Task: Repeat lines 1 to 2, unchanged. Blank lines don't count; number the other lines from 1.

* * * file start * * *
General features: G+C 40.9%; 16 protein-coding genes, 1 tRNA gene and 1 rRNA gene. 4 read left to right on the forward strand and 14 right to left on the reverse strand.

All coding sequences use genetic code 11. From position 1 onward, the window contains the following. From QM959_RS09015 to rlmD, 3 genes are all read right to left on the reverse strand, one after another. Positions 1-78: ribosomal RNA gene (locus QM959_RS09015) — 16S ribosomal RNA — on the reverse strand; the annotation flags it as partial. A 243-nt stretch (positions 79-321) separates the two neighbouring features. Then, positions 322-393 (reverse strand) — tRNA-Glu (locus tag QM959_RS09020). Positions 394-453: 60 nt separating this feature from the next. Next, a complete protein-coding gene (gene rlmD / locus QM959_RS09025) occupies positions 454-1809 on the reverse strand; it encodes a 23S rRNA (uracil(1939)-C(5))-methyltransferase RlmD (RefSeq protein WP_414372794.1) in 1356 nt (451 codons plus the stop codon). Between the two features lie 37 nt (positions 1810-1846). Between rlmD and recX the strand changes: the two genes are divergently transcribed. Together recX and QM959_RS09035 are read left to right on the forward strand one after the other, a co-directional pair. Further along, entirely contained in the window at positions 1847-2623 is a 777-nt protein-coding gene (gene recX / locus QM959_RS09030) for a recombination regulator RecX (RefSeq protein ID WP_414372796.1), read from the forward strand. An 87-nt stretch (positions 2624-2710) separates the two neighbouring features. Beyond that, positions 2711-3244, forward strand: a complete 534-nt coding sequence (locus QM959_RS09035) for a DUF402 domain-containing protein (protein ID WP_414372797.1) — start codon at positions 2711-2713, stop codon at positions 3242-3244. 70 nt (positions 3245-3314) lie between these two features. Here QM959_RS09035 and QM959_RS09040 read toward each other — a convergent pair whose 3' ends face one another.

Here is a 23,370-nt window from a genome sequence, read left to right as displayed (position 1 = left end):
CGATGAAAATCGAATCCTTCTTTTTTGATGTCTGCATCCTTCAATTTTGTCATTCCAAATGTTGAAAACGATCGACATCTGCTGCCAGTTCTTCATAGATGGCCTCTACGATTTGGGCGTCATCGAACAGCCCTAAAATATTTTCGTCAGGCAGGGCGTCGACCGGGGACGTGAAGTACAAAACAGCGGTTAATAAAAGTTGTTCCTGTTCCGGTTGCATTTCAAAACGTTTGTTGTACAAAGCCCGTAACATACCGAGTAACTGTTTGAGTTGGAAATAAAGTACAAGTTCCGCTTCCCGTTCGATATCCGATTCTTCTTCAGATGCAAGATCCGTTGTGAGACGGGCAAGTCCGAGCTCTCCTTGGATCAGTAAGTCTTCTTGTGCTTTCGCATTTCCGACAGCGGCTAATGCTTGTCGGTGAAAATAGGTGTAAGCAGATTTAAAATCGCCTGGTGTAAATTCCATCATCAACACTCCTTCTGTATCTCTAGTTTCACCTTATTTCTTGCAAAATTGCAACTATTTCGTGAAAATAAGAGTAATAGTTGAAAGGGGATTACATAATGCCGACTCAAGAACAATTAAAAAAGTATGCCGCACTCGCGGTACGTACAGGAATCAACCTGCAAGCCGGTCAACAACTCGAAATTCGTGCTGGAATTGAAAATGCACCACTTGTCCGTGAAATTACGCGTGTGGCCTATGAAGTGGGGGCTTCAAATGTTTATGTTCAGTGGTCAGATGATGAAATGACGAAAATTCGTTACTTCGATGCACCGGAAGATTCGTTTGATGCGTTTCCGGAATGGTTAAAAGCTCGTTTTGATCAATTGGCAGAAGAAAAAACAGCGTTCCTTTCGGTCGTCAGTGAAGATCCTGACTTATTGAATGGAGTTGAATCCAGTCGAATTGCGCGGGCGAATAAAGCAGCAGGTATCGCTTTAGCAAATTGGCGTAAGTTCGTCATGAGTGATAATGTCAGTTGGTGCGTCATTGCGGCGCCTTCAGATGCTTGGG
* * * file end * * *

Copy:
General features: G+C 40.9%; 16 protein-coding genes, 1 tRNA gene and 1 rRNA gene. 4 read left to right on the forward strand and 14 right to left on the reverse strand.

All coding sequences use genetic code 11. From position 1 onward, the window contains the following. From QM959_RS09015 to rlmD, 3 genes are all read right to left on the reverse strand, one after another. Positions 1-78: ribosomal RNA gene (locus QM959_RS09015) — 16S ribosomal RNA — on the reverse strand; the annotation flags it as partial. A 243-nt stretch (positions 79-321) separates the two neighbouring features. Then, positions 322-393 (reverse strand) — tRNA-Glu (locus tag QM959_RS09020). Positions 394-453: 60 nt separating this feature from the next. Next, a complete protein-coding gene (gene rlmD / locus QM959_RS09025) occupies positions 454-1809 on the reverse strand; it encodes a 23S rRNA (uracil(1939)-C(5))-methyltransferase RlmD (RefSeq protein WP_414372794.1) in 1356 nt (451 codons plus the stop codon). Between the two features lie 37 nt (positions 1810-1846). Between rlmD and recX the strand changes: the two genes are divergently transcribed. Together recX and QM959_RS09035 are read left to right on the forward strand one after the other, a co-directional pair. Further along, entirely contained in the window at positions 1847-2623 is a 777-nt protein-coding gene (gene recX / locus QM959_RS09030) for a recombination regulator RecX (RefSeq protein ID WP_414372796.1), read from the forward strand. An 87-nt stretch (positions 2624-2710) separates the two neighbouring features. Beyond that, positions 2711-3244, forward strand: a complete 534-nt coding sequence (locus QM959_RS09035) for a DUF402 domain-containing protein (protein ID WP_414372797.1) — start codon at positions 2711-2713, stop codon at positions 3242-3244. 70 nt (positions 3245-3314) lie between these two features. Here QM959_RS09035 and QM959_RS09040 read toward each other — a convergent pair whose 3' ends face one another.